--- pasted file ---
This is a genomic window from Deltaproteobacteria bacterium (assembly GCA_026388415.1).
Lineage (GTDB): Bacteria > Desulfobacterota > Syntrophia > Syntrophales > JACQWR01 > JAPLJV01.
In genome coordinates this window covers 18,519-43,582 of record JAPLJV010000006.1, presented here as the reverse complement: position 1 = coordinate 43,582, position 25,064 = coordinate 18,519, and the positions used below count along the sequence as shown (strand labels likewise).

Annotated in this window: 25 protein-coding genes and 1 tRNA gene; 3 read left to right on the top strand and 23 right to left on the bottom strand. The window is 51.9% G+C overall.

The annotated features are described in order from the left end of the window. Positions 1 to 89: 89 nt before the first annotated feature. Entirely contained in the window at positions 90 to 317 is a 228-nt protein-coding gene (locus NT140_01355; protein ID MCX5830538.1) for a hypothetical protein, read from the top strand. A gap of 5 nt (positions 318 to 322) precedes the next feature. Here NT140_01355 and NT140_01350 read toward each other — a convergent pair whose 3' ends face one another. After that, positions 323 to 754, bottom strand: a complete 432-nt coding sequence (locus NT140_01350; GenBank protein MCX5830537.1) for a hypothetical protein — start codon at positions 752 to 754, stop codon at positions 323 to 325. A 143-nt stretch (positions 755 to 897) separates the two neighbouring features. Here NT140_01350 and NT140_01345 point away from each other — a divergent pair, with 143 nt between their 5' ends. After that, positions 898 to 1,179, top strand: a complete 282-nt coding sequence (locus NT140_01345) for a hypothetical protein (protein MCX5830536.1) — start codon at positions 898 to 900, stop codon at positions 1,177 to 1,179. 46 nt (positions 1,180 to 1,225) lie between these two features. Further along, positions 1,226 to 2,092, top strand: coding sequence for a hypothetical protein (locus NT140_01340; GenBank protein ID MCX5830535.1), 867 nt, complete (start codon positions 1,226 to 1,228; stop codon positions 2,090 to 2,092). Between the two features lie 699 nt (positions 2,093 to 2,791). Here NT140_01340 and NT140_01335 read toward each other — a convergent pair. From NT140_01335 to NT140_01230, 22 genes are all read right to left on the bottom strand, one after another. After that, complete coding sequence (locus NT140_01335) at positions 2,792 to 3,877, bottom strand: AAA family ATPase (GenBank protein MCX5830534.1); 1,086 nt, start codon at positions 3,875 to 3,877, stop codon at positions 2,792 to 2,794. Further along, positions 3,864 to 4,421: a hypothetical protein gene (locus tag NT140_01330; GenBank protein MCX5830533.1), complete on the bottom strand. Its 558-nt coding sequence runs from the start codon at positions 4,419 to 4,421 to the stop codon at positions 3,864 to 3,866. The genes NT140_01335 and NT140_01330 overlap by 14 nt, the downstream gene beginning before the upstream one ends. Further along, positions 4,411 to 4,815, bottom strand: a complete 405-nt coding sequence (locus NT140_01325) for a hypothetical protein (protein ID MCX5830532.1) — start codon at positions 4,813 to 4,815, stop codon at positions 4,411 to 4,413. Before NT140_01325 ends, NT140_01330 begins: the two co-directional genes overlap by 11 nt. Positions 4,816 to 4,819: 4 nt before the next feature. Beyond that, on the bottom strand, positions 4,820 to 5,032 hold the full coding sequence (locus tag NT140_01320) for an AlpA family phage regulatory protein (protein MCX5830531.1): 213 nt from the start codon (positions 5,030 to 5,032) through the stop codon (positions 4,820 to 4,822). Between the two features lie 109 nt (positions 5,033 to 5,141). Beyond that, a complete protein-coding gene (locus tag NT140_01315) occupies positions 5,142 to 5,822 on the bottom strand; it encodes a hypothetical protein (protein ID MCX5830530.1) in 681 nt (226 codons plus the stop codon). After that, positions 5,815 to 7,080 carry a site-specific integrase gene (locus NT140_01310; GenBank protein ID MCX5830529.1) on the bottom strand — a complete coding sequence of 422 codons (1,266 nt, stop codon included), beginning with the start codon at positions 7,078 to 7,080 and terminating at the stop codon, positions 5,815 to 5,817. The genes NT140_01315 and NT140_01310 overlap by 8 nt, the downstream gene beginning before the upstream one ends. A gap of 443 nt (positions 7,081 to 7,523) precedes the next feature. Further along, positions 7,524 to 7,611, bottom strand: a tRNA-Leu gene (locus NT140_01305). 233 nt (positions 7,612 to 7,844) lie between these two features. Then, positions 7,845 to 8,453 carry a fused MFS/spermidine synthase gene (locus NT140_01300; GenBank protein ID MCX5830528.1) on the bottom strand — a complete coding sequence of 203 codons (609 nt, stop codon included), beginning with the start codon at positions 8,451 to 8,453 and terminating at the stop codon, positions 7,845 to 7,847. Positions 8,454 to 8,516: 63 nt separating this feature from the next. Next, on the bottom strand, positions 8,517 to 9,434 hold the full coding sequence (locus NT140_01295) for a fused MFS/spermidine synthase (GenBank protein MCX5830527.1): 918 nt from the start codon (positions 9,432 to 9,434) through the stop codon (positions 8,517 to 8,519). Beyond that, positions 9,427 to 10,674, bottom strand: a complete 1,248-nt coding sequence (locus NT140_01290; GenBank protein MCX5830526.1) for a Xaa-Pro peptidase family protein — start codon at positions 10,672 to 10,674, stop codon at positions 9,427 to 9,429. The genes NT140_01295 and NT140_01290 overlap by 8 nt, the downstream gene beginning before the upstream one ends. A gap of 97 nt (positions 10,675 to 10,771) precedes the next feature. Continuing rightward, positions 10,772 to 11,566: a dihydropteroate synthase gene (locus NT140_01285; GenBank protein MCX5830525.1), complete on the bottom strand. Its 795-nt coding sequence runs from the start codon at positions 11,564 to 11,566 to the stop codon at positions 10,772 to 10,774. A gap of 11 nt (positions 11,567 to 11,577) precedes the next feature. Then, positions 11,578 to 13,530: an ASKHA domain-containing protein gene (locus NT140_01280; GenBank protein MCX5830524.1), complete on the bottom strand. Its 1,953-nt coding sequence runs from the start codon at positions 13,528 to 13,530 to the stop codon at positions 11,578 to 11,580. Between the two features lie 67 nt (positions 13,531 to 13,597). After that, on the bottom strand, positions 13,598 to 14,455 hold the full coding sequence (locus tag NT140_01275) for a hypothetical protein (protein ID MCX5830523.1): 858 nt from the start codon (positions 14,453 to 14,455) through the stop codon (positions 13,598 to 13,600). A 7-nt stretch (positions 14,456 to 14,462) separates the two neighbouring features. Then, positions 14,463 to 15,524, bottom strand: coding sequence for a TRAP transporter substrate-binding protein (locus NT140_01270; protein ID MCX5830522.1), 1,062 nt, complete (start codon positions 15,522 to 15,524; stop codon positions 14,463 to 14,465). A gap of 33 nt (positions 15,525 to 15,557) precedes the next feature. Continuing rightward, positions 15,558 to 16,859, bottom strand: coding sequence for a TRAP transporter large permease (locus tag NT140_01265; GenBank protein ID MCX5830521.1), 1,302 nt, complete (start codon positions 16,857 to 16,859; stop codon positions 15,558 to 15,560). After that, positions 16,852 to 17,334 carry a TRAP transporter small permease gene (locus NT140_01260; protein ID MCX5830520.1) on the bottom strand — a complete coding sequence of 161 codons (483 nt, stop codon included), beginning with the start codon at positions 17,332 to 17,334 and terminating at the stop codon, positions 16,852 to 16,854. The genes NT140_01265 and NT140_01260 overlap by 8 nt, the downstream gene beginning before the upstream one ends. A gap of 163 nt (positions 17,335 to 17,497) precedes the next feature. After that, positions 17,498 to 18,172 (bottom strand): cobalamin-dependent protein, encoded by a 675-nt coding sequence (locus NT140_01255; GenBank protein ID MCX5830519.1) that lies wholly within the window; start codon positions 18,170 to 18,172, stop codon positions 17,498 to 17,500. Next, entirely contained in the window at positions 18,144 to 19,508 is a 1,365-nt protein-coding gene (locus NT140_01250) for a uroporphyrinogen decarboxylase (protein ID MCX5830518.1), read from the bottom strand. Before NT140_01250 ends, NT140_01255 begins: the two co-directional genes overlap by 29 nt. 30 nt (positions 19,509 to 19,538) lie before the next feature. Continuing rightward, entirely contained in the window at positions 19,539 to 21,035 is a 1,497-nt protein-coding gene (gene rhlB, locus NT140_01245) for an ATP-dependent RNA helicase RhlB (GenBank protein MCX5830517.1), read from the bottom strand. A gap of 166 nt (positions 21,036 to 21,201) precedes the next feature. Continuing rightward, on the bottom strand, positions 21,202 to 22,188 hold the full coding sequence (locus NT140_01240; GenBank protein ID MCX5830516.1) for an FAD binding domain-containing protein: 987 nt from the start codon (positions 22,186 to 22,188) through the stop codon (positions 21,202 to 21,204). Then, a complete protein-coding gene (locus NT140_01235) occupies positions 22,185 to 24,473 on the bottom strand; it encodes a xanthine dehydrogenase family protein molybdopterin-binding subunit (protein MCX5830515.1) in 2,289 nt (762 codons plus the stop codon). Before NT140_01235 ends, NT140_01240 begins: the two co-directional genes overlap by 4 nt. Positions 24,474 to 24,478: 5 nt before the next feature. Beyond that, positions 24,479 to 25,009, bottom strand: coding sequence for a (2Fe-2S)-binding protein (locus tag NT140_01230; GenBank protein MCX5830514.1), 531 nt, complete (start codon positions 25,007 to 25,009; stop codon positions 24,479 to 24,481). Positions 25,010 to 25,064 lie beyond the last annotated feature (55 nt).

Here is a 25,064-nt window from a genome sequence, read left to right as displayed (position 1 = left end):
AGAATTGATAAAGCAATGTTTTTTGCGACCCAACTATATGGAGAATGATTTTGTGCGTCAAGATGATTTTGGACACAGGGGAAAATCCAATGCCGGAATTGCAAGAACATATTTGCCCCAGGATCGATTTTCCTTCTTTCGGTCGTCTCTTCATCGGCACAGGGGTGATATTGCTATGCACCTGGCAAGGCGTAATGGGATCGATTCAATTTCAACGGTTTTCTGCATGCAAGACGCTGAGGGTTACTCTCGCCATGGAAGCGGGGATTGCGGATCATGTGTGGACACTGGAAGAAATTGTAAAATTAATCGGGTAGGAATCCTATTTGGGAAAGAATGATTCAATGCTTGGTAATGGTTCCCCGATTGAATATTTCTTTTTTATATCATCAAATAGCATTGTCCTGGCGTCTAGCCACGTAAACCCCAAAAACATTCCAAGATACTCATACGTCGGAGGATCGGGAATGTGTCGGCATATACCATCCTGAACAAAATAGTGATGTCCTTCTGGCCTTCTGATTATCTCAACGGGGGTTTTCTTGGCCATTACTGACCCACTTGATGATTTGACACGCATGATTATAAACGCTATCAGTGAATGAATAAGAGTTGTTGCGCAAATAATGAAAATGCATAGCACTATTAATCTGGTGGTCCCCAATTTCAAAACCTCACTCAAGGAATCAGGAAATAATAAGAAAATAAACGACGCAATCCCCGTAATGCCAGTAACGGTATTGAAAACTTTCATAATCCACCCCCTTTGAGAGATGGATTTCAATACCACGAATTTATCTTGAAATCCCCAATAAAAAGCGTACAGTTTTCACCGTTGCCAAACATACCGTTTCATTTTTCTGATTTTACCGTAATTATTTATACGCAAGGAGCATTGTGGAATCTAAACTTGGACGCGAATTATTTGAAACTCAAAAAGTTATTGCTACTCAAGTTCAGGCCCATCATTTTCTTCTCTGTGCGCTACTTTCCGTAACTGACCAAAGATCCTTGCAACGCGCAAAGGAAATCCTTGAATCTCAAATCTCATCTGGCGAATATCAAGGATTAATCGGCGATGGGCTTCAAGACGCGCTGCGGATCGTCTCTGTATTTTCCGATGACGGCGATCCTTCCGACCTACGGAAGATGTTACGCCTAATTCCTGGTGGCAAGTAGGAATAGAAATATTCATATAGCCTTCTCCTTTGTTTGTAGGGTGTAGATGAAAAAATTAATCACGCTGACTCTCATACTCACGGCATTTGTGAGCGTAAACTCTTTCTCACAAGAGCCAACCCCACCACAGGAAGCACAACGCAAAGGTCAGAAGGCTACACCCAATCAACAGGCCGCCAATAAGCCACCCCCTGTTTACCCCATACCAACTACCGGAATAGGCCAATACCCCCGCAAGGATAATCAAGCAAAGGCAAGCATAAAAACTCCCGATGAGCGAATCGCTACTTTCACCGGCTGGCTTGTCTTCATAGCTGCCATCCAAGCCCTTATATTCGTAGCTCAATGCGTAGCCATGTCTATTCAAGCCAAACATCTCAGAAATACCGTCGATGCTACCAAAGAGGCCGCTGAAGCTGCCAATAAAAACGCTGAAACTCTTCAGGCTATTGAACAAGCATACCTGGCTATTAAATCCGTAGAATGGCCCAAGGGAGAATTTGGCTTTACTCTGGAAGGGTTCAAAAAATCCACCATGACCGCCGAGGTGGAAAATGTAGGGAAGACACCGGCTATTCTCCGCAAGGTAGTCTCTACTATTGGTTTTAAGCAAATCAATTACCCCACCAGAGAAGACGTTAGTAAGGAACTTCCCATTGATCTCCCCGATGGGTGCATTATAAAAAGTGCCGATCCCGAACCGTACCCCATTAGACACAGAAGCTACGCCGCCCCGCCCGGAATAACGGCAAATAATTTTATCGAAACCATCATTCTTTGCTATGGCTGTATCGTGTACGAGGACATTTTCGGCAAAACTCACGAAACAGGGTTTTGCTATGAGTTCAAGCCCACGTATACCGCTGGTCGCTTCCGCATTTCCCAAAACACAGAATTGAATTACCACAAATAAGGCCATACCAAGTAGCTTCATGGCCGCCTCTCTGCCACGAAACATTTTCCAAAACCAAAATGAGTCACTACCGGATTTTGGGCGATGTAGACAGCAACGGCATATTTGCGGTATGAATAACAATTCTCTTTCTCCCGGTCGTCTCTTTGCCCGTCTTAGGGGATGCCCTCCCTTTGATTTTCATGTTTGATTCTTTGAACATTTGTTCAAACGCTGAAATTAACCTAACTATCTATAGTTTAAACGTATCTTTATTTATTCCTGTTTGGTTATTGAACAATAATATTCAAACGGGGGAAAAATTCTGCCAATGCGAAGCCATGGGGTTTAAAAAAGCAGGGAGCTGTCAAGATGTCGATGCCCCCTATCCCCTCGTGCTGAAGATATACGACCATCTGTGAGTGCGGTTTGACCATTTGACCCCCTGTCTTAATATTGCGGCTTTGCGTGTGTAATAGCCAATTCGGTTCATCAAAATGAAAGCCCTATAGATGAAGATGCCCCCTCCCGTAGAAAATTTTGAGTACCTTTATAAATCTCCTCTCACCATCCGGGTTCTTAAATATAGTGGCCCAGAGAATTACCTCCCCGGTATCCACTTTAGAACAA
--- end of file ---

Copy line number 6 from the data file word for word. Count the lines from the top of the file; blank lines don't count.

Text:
Here is a 25,064-nt window from a genome sequence, read left to right as displayed (position 1 = left end):